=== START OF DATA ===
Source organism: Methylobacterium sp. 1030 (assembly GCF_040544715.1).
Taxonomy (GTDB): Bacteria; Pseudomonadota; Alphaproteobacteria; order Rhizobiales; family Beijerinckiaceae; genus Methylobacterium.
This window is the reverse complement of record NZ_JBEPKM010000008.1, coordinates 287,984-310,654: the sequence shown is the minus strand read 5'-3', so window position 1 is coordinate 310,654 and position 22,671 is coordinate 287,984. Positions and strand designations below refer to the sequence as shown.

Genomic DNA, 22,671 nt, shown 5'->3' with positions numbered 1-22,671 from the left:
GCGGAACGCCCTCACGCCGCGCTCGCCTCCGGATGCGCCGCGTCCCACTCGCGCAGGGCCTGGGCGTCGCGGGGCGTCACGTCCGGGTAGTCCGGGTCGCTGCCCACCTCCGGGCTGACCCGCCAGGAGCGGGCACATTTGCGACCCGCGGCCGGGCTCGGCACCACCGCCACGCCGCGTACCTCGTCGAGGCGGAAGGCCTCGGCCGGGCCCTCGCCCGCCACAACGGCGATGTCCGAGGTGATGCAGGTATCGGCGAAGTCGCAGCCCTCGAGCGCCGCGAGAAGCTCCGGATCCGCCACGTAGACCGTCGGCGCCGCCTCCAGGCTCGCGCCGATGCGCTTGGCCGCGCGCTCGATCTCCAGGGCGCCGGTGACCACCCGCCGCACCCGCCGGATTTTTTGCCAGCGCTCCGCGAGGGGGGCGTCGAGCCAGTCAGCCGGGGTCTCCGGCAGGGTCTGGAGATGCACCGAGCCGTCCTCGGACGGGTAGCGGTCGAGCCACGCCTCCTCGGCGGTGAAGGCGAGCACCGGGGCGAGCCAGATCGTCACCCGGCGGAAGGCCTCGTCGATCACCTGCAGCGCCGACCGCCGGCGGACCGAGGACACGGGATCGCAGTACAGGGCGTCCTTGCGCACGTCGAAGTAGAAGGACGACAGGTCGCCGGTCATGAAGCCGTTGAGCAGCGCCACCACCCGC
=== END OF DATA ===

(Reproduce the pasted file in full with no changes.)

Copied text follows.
Source organism: Methylobacterium sp. 1030 (assembly GCF_040544715.1).
Taxonomy (GTDB): Bacteria; Pseudomonadota; Alphaproteobacteria; order Rhizobiales; family Beijerinckiaceae; genus Methylobacterium.
This window is the reverse complement of record NZ_JBEPKM010000008.1, coordinates 287,984-310,654: the sequence shown is the minus strand read 5'-3', so window position 1 is coordinate 310,654 and position 22,671 is coordinate 287,984. Positions and strand designations below refer to the sequence as shown.

Genomic DNA, 22,671 nt, shown 5'->3' with positions numbered 1-22,671 from the left:
GCGGAACGCCCTCACGCCGCGCTCGCCTCCGGATGCGCCGCGTCCCACTCGCGCAGGGCCTGGGCGTCGCGGGGCGTCACGTCCGGGTAGTCCGGGTCGCTGCCCACCTCCGGGCTGACCCGCCAGGAGCGGGCACATTTGCGACCCGCGGCCGGGCTCGGCACCACCGCCACGCCGCGTACCTCGTCGAGGCGGAAGGCCTCGGCCGGGCCCTCGCCCGCCACAACGGCGATGTCCGAGGTGATGCAGGTATCGGCGAAGTCGCAGCCCTCGAGCGCCGCGAGAAGCTCCGGATCCGCCACGTAGACCGTCGGCGCCGCCTCCAGGCTCGCGCCGATGCGCTTGGCCGCGCGCTCGATCTCCAGGGCGCCGGTGACCACCCGCCGCACCCGCCGGATTTTTTGCCAGCGCTCCGCGAGGGGGGCGTCGAGCCAGTCAGCCGGGGTCTCCGGCAGGGTCTGGAGATGCACCGAGCCGTCCTCGGACGGGTAGCGGTCGAGCCACGCCTCCTCGGCGGTGAAGGCGAGCACCGGGGCGAGCCAGATCGTCACCCGGCGGAAGGCCTCGTCGATCACCTGCAGCGCCGACCGCCGGCGGACCGAGGACACGGGATCGCAGTACAGGGCGTCCTTGCGCACGTCGAAGTAGAAGGACGACAGGTCGCCGGTCATGAAGCCGTTGAGCAGCGCCACCACCCGC